Being from France, Alain Decesse has grown up with a love of food. He calls it “a passion, a lifestyle”, rather than just fuel for the body. “My grandparents are from the Champagne region,” he says.
“Our usual Sunday lunch would start with a few nibbles and a glass of Champagne followed by hors d’oeuvre, charcuterie, a roast chicken, beef or lamb, before moving toward a green salad with a selection of cheese and dessert. It was three to four hours of feasting with plenty of conversation and laughter.”
It’s not surprising, then, that Alain is now CEO of Classified Group, a collection of neighbourhood cafe–workspaces that serves modern comfort food, coffee and wine. The CEO Magazine speaks to him about his journey into the restaurant industry, leadership and working in a cross-cultural environment.
Tell us a little bit about your background and what led you to become CEO of Classified Group?
If you had asked me 30 years ago if I aspired to be the CEO of a group of restaurants here in Hong Kong, the answer would have been hell no! But when I was 16, I knew that working in hospitality was what I wanted to do. My passion for food goes as far back as I can remember.
Graduating from catering school in Paris was a natural step for starting in this industry. After graduation, I worked in a few hotels before moving to London in 1994, where I began as a bar back. I became bar manager four years later, which led me to then become F&B director of Hush, a restaurant that has become an institution. With the owners of Hush, Geoffrey Moore and Jamie Barber, we expanded the business with new and existing concepts. It was a really exciting eight years in my career abroad.
In 2009, an opportunity came to me via a headhunting company for an Operation Director role in Hong Kong. A couple of phone calls and a few days of interviews later at The Pawn (restaurant) – and the rest is history.
How do you adjust working cross-culturally, and how has it influenced the way you lead?
We are a people business. To operate a bar, restaurant, cafe or club, we need a team of people. We are all working together to welcome and serve thousands of customers every day, so understanding the culture is key to a smooth operation.
In my opinion, the best way to deal with cultural differences with employees is to continually engage with them, provide them with a detailed training program and various external courses to further enhance their knowledge and share your visions and your goals.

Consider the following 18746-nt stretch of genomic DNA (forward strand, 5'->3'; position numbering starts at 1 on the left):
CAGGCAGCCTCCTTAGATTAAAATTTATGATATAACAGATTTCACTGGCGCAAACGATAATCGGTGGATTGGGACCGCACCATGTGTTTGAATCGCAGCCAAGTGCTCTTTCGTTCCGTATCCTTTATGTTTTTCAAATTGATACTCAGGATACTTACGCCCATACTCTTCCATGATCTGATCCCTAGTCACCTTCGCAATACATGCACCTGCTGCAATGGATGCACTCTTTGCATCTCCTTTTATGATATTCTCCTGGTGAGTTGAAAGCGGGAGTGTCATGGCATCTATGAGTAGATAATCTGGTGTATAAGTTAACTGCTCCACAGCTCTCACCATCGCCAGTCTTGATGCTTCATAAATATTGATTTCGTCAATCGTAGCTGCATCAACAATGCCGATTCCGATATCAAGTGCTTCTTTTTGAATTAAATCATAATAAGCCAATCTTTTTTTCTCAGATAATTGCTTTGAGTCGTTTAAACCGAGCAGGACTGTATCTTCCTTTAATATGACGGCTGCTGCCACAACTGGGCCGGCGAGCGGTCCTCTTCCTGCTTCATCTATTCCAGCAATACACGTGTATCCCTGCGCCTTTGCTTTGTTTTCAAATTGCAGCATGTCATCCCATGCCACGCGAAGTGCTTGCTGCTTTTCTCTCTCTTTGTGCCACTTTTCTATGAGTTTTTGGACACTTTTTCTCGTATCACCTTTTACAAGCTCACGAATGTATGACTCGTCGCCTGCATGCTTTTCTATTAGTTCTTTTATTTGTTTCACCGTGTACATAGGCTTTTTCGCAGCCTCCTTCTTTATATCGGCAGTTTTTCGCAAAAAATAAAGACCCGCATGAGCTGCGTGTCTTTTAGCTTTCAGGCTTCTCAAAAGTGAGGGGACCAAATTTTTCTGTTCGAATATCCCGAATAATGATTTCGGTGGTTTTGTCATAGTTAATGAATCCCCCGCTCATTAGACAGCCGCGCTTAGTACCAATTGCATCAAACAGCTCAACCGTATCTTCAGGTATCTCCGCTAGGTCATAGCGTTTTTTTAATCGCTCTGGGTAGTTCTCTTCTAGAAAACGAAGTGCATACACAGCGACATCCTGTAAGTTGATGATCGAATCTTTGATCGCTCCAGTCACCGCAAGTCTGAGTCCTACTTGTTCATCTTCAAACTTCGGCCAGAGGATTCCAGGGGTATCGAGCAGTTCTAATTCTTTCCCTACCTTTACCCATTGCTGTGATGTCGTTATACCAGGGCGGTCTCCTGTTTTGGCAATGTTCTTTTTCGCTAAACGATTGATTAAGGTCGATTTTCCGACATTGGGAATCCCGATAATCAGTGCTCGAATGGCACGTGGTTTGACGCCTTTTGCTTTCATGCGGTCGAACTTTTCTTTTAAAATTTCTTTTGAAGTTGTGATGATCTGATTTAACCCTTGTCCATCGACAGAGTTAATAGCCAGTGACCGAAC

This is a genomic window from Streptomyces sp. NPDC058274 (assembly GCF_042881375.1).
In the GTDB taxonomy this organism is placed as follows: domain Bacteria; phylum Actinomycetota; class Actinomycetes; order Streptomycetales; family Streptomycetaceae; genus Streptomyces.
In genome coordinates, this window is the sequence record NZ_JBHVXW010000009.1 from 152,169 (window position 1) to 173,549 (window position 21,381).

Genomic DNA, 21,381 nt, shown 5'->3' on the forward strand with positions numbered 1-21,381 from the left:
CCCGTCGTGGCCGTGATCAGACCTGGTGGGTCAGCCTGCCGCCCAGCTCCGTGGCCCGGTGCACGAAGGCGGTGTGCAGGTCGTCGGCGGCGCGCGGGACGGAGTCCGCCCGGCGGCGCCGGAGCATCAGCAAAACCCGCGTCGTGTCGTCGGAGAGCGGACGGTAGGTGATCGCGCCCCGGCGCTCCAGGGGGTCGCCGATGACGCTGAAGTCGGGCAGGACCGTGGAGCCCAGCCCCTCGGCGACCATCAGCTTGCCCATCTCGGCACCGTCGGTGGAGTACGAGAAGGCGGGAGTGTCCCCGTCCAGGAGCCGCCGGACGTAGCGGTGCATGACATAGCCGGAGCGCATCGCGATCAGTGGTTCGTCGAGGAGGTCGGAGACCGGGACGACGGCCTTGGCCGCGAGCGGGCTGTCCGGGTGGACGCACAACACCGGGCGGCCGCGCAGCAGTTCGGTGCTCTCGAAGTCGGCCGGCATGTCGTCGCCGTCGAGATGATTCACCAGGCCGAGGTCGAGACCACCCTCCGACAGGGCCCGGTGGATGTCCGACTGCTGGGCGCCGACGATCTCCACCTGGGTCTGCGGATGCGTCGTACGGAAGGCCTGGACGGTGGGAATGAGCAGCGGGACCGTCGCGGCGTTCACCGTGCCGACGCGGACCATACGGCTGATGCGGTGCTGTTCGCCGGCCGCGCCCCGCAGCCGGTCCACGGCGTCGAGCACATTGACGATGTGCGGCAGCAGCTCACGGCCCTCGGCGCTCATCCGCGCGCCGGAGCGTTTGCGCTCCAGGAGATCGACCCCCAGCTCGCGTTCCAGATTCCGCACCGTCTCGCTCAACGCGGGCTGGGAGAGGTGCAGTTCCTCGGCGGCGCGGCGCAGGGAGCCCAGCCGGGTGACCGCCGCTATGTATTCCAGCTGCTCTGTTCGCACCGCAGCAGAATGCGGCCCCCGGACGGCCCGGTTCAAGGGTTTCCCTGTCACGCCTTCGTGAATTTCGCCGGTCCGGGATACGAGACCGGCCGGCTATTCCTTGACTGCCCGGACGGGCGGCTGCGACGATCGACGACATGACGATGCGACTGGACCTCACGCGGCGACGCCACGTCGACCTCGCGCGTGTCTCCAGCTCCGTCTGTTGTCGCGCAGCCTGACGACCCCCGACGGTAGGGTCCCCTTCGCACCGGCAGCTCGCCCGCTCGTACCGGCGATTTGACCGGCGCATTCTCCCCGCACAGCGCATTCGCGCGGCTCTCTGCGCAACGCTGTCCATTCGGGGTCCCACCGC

I believe in giving your employees the right of sharing their opinion and always keeping your door open. Also, spending the majority of your time visiting your restaurants, meeting your staff and socialising with your guests. This way, you will build strong bridges of trust, which is the key to any relationship.
How has the company evolved since you joined?
I joined the group in 2010, when it consisted of four concepts and five outlets (The Press Room, The Pawn, SML, and Classified in two locations) with about 120 employees. At that time, we had a lot of work to do to move forward. Building a brand requires clear guidelines in terms of design, offers, language and marketing.
Defining the structure of the company was also essential as was building the team of what I like to refer to as the four pillars of a company: HR, Finance, Operation and Sales & Marketing.
By mid-2013, the group counted 15 restaurants, just under 500 employees and we had tripled revenue. In that same year, I came across the opportunity to take the concept of Classified to Jakarta under a franchise agreement. The first outlet opened in late 2013, the second in 2016 and a third outlet last year.
“I believe in giving your employees the right of sharing their opinion and always keeping your door open.”
What are some of your goals for the company?
To continue expanding in new locations of Hong Kong. I also think that business diversification is essential, especially under a weaker economy, global and local political tension and increased competition. Pursuing franchise opportunities and joint ventures are also on the table.
What is the most significant factor that drives you to do what you do?
The sense of personal achievement and the difference it makes to the people around you, which include your team and customers.
Your three tips for a successful strategy?
Research, planning and execution.
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